My Experiences of Learning VB 2005
My initial impression was that the Visual Studio 2005 Express IDE was excellent. The IntelliSense feature is truly outstanding. Although one of the criticisms of VB is the amount of typing, the IntelliSense actually does a great deal of it automatically. If you type an If...Then statement, the End If appears automagically. If you type Try, then the Catch and End Try code is entered for you. It's a great timesaver, but of course it can't always take care of everything. If you insert an If statement half-way through a function, then IntelliSense can't tell where you want the End If. Instead it underlines the If statement, and hovering your mouse over it tells you that there is no matching End If.
IntelliSense showing an error
Problems which merit a warning, such as a variable being defined but not used, are underlined in green. Problems that would halt the compile process, such as a missing End If, are underlined in blue. Hovering the mouse over the underlined section reveals a message that describes the problem and a red exclamation mark, and hovering over the exclamation mark lets you choose Error Correction Options, such as inserting End If.
IntelliSense offering options
One of the problems with being an occasional programmer is that it's hard to remember the exact name of functions you want to use. Another of the features of Visual Studio 2005 Express is that when you start typing, a box pops up with options that you might need. You can ignore it and keep typing, or you can scroll through and select what you want. The option that the system thinks you want is highlighted, and if you press space or return, IntelliSense will finish typing that option for you.
IntelliSense showing inputs to user-defined function
If you type the name of a function that has several possible inputs, then you can scroll through a list of possibilities. This also works for functions that you have created yourself.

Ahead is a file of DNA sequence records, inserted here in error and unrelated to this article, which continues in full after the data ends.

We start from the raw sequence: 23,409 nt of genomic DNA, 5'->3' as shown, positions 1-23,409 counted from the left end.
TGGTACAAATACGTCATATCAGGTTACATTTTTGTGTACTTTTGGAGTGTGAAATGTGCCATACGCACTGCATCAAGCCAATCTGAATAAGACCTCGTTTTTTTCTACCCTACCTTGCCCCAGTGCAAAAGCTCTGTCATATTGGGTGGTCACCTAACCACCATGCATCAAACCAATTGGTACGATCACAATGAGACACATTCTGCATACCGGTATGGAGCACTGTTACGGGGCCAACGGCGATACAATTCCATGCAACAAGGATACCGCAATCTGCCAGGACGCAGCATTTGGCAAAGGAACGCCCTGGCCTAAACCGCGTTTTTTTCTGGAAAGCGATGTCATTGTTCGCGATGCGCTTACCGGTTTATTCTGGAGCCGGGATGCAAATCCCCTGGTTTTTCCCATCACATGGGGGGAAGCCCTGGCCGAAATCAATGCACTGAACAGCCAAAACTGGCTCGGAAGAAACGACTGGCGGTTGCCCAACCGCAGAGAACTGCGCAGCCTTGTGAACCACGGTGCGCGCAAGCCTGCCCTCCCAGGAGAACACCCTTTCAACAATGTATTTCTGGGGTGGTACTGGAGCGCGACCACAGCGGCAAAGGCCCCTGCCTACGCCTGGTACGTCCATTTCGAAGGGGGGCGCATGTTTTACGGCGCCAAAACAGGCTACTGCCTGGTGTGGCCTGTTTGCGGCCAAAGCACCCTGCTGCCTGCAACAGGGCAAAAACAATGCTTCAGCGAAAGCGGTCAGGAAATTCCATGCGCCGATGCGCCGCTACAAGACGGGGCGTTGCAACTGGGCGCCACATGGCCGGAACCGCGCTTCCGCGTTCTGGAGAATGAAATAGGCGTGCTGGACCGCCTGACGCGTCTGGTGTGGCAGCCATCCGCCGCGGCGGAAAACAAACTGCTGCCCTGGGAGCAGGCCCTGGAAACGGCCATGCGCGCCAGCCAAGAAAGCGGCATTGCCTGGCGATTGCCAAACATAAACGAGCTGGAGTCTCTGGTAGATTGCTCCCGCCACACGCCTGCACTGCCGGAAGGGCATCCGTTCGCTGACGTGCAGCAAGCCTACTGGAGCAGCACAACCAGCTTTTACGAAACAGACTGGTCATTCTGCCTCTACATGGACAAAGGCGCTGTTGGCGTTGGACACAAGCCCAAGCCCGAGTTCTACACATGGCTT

Code snippets are another feature of IntelliSense. If you right-click, then choose Insert Snippet, you can choose from dozens of small snippets of code for a range of tasks, organized in categories. They range from the absolute basics, such as If...Then statements, to more complicated tasks like reading a file or parsing XML. The snippets are just skeletons of the code needed, and have to be customized before they will actually do anything. I rarely used code snippets, but I can see how they would help some people learn the language.
Overall, I'd give pretty much full points to Microsoft for the IntelliSense features, it almost makes me forgive them for that idiotic paper clip character from MS Word and Excel. Almost.
Designing forms for your applications is simply drag and drop. There are a wide range of controls to put on your forms, from the simple stuff like buttons and text boxes up to more complicated controls such as DataGridView, which displays the contents of a DataSet in an editable grid format, like a spreadsheet. The form design process is very quick and easy. The properties of the controls are set up in the Properties tab alongside the form design area.
The help files provided with Visual Studio Express Edition are extremely comprehensive, and are basically an application in themself. When you search for something, you are given 4 sets of results: local help, online help,the Codezone forums, and online questions asked by other users (you can submit questions yourself too.) I spent a lot of time in the help files while learning Visual Basic 2005 and the .NET Framework. Once you get the hang of the way they are organized, you can find information fairly quickly. Sometimes you can find yourself going round in circles due to the sheer size of the help files, but there are basic overviews to get you on track. Of course, since Visual Basic 2005 is so widely used, there are dozens of books and online tutorials to get you started.
Next I will talk about the Visual Basic language itself